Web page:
The position of CTO is a really difficult job to fill because just understanding it alone isn't enough.
The head of M&A, or head of any major group at a bank, can make a range of $2-6 million, Stevens told Business Insider.
'I've seen them make more, but things aren't that great.'
How does one get to this level?
The first three to five years of the M&A head's Wall Street career is an introverted job as an analyst -- punching numbers, getting presentations ready and doing internally focused work for managing directors, according to Stevens.
Once they succeed on that level they take that knowledge they earned as an analyst and go to business school for their MBA. Then they join a bank as an associate and work their way up the ladder from an associate to a vice president and then to the point where they manage teams.
That's when it starts to get tricky.
'They are expected to go out and call on clients and shift into relationship sales mode. A lot of people fail because they are now expected to grow into something they haven't been all that well trained to do,' Potter said.
Potter added that the best candidates are the ones who are in constant dialogue with CEOs and have a massive Rolodex of contacts. What's more is they are also extremely proactive.
The head of an I-bank can make $3 million at a smaller firm and make a range of $7-8 million at a larger bank.
The ideal candidate has great management skills and an deep knowledge and understanding of the business. This person also has a personal track record that is credible.
An i-bank head is tasked with a multitude of duties and responsibilities. For example, the I-bank head makes the hiring and firing the decisions. He or she also determines the firm's market strategies and deals with clients.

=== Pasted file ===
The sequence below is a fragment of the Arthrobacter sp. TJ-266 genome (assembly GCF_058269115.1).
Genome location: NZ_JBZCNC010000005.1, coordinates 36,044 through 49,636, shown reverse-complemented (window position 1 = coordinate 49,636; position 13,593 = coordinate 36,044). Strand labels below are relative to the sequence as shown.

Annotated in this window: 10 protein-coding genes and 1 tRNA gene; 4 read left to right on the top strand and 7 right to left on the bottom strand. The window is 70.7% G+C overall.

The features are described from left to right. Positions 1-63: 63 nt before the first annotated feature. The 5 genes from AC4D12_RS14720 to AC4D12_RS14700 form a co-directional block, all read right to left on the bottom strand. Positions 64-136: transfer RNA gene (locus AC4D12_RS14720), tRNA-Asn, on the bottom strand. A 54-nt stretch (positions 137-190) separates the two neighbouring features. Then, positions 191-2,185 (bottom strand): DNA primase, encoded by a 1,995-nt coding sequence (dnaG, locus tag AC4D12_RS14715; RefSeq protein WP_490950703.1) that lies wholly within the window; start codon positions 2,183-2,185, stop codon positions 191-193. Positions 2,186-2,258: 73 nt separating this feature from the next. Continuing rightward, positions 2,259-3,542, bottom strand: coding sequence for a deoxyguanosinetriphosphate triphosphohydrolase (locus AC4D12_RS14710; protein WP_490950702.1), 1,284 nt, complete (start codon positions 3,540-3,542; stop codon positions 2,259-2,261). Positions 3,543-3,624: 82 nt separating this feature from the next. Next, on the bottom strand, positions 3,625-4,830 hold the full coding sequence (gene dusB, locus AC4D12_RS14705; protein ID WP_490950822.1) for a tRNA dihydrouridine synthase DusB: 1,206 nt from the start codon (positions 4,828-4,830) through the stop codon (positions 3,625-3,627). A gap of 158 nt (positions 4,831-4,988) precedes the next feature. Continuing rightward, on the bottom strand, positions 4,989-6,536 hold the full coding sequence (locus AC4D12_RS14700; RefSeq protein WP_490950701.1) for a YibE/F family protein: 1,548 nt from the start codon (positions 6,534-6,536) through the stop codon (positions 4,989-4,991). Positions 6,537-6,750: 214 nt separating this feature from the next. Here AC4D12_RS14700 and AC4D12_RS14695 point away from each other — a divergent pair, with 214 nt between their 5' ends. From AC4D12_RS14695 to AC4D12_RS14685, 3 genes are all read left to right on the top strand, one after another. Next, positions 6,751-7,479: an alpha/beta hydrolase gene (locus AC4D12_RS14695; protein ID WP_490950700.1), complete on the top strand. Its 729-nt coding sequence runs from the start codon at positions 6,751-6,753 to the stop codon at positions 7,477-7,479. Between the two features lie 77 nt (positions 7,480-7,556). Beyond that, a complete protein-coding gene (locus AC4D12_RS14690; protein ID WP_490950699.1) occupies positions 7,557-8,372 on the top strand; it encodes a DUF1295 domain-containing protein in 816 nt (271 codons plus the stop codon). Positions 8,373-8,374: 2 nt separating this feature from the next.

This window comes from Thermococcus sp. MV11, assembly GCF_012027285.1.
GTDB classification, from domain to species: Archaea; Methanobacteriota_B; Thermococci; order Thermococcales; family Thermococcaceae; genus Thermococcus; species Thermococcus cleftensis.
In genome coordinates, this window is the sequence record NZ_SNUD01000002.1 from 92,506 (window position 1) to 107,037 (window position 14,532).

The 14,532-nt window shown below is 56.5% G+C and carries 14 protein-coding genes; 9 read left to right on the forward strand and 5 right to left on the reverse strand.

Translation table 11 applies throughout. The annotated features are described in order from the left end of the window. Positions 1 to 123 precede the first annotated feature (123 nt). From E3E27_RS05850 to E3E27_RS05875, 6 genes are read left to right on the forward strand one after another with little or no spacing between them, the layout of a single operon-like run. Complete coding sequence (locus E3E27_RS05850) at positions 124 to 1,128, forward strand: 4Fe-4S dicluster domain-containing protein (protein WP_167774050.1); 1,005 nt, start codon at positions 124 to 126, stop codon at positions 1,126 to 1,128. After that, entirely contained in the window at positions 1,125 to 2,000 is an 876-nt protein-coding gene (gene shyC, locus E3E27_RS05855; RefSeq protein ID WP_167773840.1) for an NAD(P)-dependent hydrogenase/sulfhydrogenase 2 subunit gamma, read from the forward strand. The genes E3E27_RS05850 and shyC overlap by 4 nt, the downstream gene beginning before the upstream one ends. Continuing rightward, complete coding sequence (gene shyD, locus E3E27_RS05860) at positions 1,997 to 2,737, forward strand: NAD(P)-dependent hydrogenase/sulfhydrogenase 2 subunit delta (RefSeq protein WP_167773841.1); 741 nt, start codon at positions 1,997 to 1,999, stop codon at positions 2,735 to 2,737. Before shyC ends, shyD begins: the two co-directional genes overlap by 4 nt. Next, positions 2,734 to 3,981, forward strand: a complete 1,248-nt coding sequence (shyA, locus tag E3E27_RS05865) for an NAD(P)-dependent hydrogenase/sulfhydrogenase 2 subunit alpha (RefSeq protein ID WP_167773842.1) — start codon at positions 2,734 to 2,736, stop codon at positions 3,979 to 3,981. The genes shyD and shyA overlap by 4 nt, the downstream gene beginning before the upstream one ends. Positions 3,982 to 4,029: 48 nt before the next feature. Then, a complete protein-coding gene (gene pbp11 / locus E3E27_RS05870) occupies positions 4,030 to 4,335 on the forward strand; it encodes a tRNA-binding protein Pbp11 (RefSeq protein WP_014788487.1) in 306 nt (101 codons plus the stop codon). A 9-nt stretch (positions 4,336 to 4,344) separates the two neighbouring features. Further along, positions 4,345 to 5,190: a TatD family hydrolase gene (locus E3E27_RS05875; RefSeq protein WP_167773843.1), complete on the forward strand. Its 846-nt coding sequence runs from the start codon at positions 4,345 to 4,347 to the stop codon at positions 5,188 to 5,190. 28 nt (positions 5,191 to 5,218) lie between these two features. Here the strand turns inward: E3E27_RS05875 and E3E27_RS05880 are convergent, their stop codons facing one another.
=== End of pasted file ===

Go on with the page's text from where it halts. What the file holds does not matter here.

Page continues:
'It's more of a managing position,' Potter said.
This person will come from a top tier school and start on Wall Street as an analyst. Then they will eventually move on to receive their MBA and return to Wall Street an associate and work up the ladder from there.
Another key characteristic is the ability to be a political operator.
'You have to be a good political operator because banks are fairly political institutions,' Stevens said. 'You are managing egos both up and down and not letting your own ego destroy yourself on the ride.'
A top partner at a private equity firm can take home a cash payout of $2-5 million plus carried interest
High paying private equity jobs are found at those firms in the top quartile that are producing returns that investors are looking for.
'Your top partners are probably getting a cash payout in a $2 to 5 million range plus carried interest,' Potter said.
Stevens added that the management fees for those firms with billion in AUM can add up quickly to cover the overhead costs at these firms.
Banks started shedding their proprietary trading units to comply with the Volcker Rule -- a provision of the Dodd-Frank financial reform bill.
However, where prop trading is still in existence, which is mostly on the private side, it remains a lucrative career path.
'Prop traders can make a significant amount of money,' Stevens said adding that some can make $2 -3million depending on the kind of revenues they generate.
However, that $2-3 million number is just a range. It could be more than that, Potter said.
A head of research at a hedge fund can make $2-3 million on the low side and multiples of 10 depending on the fund
At a hedge fund, the head of research, or a person responsible for a sector of research, would be making a lot of money, according to Stevens.
Research is extremely important for hedge funds. For example, Ray Dalio's Bridgewater Associates, the largest hedge fund in the world, has a huge emphasis on research and data driven analysis.
The payout depends on the fund. The range could be $2-3 million on the low side to multiples of tens of that, according to Potter.
Chief traders at hedge funds can make $1-2 million on the low end and $15-20 on the high end and possibly even more
Hedge fund traders have ability to make a lot of money and they key traders would be highly compensated.
The lowest range is $1-2 million and the highest can range from $15-20 and possibly even higher.
'More sales and trading are working their way into hedge funds,' Stevens said. 'Hedge funds and private equity are the highest payers in the financial universe no doubt.'
'If they produce good returns they are paid very, very well,' Potter added.